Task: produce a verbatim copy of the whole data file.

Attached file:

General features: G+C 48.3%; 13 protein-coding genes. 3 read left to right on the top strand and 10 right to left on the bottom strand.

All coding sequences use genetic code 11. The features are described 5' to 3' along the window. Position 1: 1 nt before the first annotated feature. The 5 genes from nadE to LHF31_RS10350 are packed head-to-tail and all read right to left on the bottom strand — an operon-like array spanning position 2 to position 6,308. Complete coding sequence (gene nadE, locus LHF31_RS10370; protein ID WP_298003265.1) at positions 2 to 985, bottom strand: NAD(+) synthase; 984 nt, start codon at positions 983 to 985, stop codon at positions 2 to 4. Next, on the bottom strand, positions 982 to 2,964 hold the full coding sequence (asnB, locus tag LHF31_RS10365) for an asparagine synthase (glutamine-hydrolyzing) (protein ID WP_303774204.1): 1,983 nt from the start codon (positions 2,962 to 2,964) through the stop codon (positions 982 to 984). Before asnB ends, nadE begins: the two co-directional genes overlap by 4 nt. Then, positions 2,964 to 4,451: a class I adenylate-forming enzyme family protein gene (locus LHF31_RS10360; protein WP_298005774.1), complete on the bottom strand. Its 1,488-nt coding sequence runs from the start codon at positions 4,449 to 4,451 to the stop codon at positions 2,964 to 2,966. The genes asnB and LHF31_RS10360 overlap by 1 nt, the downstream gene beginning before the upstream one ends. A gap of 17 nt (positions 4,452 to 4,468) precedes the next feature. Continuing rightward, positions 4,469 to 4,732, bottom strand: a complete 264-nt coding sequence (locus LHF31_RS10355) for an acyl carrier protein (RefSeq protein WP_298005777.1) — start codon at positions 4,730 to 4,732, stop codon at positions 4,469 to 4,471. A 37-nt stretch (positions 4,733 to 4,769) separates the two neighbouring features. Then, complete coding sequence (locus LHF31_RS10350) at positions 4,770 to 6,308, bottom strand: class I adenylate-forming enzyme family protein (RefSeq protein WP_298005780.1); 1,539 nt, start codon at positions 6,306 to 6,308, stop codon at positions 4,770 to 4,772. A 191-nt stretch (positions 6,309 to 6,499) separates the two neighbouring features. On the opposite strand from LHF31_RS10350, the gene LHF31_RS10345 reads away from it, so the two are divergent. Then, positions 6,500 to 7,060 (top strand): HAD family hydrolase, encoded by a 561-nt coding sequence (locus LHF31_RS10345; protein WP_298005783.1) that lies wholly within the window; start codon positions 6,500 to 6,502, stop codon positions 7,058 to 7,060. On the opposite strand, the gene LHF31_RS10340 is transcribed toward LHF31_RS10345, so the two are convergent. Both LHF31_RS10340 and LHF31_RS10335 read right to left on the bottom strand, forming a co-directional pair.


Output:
General features: G+C 48.3%; 13 protein-coding genes. 3 read left to right on the top strand and 10 right to left on the bottom strand.

All coding sequences use genetic code 11. The features are described 5' to 3' along the window. Position 1: 1 nt before the first annotated feature. The 5 genes from nadE to LHF31_RS10350 are packed head-to-tail and all read right to left on the bottom strand — an operon-like array spanning position 2 to position 6,308. Complete coding sequence (gene nadE, locus LHF31_RS10370; protein ID WP_298003265.1) at positions 2 to 985, bottom strand: NAD(+) synthase; 984 nt, start codon at positions 983 to 985, stop codon at positions 2 to 4. Next, on the bottom strand, positions 982 to 2,964 hold the full coding sequence (asnB, locus tag LHF31_RS10365) for an asparagine synthase (glutamine-hydrolyzing) (protein ID WP_303774204.1): 1,983 nt from the start codon (positions 2,962 to 2,964) through the stop codon (positions 982 to 984). Before asnB ends, nadE begins: the two co-directional genes overlap by 4 nt. Then, positions 2,964 to 4,451: a class I adenylate-forming enzyme family protein gene (locus LHF31_RS10360; protein WP_298005774.1), complete on the bottom strand. Its 1,488-nt coding sequence runs from the start codon at positions 4,449 to 4,451 to the stop codon at positions 2,964 to 2,966. The genes asnB and LHF31_RS10360 overlap by 1 nt, the downstream gene beginning before the upstream one ends. A gap of 17 nt (positions 4,452 to 4,468) precedes the next feature. Continuing rightward, positions 4,469 to 4,732, bottom strand: a complete 264-nt coding sequence (locus LHF31_RS10355) for an acyl carrier protein (RefSeq protein WP_298005777.1) — start codon at positions 4,730 to 4,732, stop codon at positions 4,469 to 4,471. A 37-nt stretch (positions 4,733 to 4,769) separates the two neighbouring features. Then, complete coding sequence (locus LHF31_RS10350) at positions 4,770 to 6,308, bottom strand: class I adenylate-forming enzyme family protein (RefSeq protein WP_298005780.1); 1,539 nt, start codon at positions 6,306 to 6,308, stop codon at positions 4,770 to 4,772. A 191-nt stretch (positions 6,309 to 6,499) separates the two neighbouring features. On the opposite strand from LHF31_RS10350, the gene LHF31_RS10345 reads away from it, so the two are divergent. Then, positions 6,500 to 7,060 (top strand): HAD family hydrolase, encoded by a 561-nt coding sequence (locus LHF31_RS10345; protein WP_298005783.1) that lies wholly within the window; start codon positions 6,500 to 6,502, stop codon positions 7,058 to 7,060. On the opposite strand, the gene LHF31_RS10340 is transcribed toward LHF31_RS10345, so the two are convergent. Both LHF31_RS10340 and LHF31_RS10335 read right to left on the bottom strand, forming a co-directional pair.